We’re coming off of a long period of very high valuations. A few weeks ago, the trailing p/e ratio of the S&P 500 was sitting up around 25. That implies an earnings yield of 1/25 = 4%. If the earnings of those 500 companies were deposited directly into your brokerage account every year you’d be making 4% on your money. Importantly, these are trailing 12 month earnings at the end of a strong business cycle. If you looked at average earnings over a full business cycle, the earnings yield was even lower at around 3%. That’s moderately better than a high interest savings account would generate but it’s hard to get excited by a presumed 3% return. At those prices, it takes a lot of cheddar to feed the mice.
This is the kind of math I’ve been doing to determine how much money I can safely withdraw from the portfolio every year to pay for my family’s bloated grocery bill and other miscellaneous expenses. With stock prices as high as they’ve been, the conclusion is that I can’t afford to take out that much. The flipside of p/e ratios being as high as they’ve been is that earnings yields have been distressingly low.
But things are rapidly improving. As stock prices drop, so do the p/e’s and as p/e’s drop the earnings yields start to move up. Your same $1 of investment is suddenly buying a lot more earnings power. With the sudden market decline of the last few weeks, earnings yields have soared.
A few weeks ago, the typical small cap stock was trading at around 20 times earnings. But running yesterday’s closing stock prices through my spreadsheet, I come up with an average p:e of only 14 now. For me, that is fantastic news. It means that the expected earnings yield on my portfolio has jumped by a couple of percent. Which also means I can feel comfortable withdrawing more money on a percentage basis from the portfolio than I could have a few weeks before. In fact, it’s an even wash. As the price of the portfolio drops, the percentage I can withdraw from it rises because the average earnings yield of the market is also rising. In the end, the family budget remains relatively unscathed.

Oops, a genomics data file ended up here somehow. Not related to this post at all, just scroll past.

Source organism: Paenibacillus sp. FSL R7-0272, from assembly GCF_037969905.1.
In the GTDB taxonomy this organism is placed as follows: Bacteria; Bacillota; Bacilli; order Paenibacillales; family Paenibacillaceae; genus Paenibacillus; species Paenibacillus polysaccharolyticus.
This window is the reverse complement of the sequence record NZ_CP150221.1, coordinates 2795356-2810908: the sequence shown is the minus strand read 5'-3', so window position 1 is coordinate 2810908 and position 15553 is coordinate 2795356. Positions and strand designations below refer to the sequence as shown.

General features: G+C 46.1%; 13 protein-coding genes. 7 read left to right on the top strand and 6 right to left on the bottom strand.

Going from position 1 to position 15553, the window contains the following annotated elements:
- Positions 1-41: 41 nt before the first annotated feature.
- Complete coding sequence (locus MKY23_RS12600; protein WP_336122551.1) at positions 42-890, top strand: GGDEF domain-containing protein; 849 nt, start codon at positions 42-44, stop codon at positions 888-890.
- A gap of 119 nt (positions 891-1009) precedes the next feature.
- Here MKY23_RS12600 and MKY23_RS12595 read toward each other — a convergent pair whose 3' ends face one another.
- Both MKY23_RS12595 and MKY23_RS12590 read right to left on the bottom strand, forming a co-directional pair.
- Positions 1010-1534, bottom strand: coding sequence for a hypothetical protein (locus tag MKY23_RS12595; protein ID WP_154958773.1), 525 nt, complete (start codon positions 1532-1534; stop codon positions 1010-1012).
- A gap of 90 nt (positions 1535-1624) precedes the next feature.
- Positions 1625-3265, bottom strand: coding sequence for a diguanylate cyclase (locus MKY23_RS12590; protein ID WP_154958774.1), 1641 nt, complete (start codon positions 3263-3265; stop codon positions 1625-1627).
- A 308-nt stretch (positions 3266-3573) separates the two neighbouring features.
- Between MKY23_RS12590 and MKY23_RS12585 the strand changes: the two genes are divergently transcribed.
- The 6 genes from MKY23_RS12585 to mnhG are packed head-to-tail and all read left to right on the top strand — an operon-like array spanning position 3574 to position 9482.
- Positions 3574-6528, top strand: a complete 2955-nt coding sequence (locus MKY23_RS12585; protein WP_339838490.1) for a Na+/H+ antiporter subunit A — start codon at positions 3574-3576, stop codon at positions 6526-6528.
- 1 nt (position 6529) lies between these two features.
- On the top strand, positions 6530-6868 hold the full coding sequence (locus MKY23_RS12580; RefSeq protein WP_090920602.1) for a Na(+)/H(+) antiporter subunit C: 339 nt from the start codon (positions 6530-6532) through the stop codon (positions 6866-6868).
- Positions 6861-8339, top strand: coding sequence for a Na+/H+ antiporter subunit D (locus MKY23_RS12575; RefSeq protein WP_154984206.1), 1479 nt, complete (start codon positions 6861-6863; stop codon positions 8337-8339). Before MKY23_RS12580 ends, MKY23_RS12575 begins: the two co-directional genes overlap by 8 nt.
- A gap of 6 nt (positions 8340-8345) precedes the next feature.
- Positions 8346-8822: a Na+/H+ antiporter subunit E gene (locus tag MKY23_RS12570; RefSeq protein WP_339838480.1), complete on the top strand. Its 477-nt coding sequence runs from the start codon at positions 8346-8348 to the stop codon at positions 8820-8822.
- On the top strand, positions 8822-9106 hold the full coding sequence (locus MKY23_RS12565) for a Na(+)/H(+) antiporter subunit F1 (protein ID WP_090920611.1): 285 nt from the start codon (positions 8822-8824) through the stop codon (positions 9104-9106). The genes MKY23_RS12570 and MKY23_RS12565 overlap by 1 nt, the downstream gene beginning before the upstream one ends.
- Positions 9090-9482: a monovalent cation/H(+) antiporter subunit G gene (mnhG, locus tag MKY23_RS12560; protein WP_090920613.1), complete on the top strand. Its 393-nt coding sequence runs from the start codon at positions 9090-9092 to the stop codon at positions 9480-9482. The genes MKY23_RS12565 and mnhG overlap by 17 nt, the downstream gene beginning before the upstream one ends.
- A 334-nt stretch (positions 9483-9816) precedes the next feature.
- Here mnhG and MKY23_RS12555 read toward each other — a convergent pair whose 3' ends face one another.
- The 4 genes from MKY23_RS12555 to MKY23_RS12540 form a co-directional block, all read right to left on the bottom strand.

Of course, it is not all wine and roses out there. The worldwide crisis we are facing will hit company profits in the short term. Longer term, there may be some lasting damage as well, but depending how bad things get, the long-term effects may not be as severe as one would think.
My point is that by focusing on the profit generating power of the companies I own and not on their stock prices, I avoid a lot of the angst that seems to plague many investors. As stock prices drop, the income generating power of the portfolio rises. My brokerage account might appear to be smaller, but the income that I think it can generate hasn’t changed.
Of course, this is all abstract and somewhat theoretical. If the portfolio drops 80%, as it would if p/e ratios fell all the way from the high end of their range to the low end (as they did in 1929), then yes, the earnings yield would be sky high (at a p/e of 5, the earnings yield would be 20%) and that would bode very well for future rates of return, but if you needed to take the money out tomorrow, those future earnings are not going to help. Which is why it is crucially important that you don’t put yourself in a position where you are forced to sell if you don’t want to. I’ve put aside some cash to fund future living expenses for a while in the event that this thing turns into a 1929 style catastrophe.
Longer term, though, I focus on the approximate earnings yield of my portfolio and that is what I base my concept of wealth on. The value of my portfolio may have dropped by 35% in the past few weeks, but I don’t feel that much poorer. For the most part, I still love the companies I hold in the portfolio and with each new down leg in the market, the earnings yield on those companies keeps ratcheting higher.
There are some great values to be had in the portfolio right now. I was reviewing Linamar’s most recent set of results yesterday and loved what I was seeing. Unsurprisingly, profits are down somewhat as the company has been facing a number of headwinds. But only last year the company was making $9 a share. At the current share price of $30 that’s a p:e of 3.3 and an earnings yield of 30%! Management is excited by all the new business they’ve been signing in both the electric, hybrid and regular internal combustion engine divisions, they are launching new products in their agricultural division, they are looking at expanding their scissor lift business more aggressively into China and have branched out into manufacturing high tech medical equipment.
There are starting to be some real honest-to-goodness bargains out there. Not just on a relative basis, but on an absolute basis. Using only moderately rose-coloured glasses, I can get to an earnings yield of 15% or more on many of the companies in the portfolio right now. I’m looking forward to combing over year end results next week as I self-isolate at home and try not to get too freaked out about the medical emergency that is unfolding around us. There is a lot to worry about right now. The price the market has put on my stocks is not one of them.
Full disclosure: I own shares in Linamar.